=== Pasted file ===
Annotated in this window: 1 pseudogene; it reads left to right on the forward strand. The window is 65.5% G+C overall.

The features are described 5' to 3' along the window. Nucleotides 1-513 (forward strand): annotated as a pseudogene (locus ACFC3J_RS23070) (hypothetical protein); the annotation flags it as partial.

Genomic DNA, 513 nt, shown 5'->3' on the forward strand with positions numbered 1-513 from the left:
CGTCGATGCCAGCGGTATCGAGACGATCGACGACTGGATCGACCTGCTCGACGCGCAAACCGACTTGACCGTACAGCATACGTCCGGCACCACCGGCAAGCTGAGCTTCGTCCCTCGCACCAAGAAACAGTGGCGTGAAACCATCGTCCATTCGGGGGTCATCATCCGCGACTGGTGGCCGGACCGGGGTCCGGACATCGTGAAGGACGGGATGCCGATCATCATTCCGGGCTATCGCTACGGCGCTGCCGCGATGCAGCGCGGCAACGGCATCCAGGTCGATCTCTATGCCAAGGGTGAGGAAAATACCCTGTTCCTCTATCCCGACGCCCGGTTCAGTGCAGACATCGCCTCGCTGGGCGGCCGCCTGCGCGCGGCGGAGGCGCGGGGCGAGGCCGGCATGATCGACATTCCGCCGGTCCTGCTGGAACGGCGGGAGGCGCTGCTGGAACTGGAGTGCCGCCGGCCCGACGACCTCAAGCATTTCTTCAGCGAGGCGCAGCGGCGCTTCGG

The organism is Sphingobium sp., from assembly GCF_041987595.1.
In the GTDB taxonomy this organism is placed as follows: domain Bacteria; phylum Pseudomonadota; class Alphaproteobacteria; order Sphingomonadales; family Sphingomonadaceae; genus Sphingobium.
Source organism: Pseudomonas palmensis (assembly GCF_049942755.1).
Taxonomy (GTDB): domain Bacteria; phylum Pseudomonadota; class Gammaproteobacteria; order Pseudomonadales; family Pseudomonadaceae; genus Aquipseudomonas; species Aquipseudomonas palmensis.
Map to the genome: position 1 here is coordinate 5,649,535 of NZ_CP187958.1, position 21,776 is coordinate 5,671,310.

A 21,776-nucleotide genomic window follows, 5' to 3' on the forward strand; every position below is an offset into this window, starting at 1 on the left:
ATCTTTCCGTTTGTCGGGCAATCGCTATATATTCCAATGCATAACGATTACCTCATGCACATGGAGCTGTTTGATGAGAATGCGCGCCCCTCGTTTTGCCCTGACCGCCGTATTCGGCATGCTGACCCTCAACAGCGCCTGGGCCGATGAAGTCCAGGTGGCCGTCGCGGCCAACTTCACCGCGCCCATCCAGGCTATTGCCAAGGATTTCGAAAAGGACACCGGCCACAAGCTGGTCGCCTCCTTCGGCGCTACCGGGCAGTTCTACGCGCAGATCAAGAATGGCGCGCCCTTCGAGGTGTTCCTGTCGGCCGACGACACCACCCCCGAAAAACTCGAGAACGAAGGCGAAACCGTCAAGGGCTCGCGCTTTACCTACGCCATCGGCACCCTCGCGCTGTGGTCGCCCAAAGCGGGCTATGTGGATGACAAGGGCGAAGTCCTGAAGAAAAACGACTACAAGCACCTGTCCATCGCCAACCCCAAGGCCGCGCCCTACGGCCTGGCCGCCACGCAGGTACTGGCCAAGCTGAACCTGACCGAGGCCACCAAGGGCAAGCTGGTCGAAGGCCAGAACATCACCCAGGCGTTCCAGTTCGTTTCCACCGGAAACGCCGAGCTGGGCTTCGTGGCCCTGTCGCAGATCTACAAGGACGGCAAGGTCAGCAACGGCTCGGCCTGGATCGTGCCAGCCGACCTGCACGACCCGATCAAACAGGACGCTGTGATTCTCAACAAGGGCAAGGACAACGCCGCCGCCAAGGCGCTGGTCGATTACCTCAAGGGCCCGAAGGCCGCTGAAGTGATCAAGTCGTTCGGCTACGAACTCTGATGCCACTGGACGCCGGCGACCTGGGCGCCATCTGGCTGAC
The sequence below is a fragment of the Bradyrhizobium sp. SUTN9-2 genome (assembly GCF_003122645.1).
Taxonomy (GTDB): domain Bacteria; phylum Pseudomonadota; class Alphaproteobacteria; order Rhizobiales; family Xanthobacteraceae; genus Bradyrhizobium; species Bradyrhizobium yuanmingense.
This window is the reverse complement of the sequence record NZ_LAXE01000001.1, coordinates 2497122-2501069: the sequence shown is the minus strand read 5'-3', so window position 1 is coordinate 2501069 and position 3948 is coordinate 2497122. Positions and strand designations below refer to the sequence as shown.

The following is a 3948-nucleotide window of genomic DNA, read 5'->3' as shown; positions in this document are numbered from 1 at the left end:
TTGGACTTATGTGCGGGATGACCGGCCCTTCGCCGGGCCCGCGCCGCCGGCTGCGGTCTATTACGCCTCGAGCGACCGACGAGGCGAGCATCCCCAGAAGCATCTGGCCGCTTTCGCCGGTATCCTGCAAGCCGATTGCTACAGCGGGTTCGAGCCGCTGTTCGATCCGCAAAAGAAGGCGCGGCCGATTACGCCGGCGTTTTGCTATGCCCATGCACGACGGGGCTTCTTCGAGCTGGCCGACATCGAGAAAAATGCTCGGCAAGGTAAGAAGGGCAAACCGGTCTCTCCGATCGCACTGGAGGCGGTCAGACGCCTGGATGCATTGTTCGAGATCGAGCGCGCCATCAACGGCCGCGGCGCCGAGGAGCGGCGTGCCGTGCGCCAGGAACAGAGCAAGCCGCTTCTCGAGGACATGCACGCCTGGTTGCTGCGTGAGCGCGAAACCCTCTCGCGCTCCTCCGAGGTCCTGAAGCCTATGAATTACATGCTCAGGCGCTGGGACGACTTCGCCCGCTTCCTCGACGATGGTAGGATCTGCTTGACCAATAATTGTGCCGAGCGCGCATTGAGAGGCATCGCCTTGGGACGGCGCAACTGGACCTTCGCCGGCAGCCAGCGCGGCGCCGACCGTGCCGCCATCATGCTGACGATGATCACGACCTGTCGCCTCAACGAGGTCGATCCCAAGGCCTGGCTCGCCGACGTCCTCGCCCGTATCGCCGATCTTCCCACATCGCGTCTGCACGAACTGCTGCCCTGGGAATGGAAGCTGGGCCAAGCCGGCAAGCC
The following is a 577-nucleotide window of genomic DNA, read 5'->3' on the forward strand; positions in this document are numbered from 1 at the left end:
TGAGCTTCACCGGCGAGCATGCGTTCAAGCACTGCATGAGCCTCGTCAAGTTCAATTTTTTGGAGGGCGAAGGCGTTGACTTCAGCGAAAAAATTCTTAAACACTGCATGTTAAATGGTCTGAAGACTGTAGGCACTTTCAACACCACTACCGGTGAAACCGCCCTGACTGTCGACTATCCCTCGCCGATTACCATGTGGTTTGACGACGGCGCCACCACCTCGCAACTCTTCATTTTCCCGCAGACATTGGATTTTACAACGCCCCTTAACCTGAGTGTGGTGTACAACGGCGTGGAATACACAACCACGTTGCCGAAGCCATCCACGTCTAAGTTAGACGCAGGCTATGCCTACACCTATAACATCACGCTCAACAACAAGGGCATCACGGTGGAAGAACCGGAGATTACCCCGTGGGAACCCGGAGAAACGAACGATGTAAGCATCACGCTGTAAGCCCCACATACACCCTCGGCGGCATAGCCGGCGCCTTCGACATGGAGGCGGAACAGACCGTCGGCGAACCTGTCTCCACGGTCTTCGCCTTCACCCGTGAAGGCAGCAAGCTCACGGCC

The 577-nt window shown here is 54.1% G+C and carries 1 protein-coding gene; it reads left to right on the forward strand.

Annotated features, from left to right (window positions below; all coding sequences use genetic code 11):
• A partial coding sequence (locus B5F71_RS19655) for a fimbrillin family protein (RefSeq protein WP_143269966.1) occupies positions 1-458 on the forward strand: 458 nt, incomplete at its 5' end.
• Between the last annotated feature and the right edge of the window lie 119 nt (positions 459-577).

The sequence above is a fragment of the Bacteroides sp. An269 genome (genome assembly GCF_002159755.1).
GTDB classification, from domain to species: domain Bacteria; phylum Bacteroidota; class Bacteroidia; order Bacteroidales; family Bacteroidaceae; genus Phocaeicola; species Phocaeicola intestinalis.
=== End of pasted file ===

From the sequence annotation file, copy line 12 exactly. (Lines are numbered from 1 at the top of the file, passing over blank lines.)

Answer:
The sequence below is a fragment of the Bradyrhizobium sp. SUTN9-2 genome (assembly GCF_003122645.1).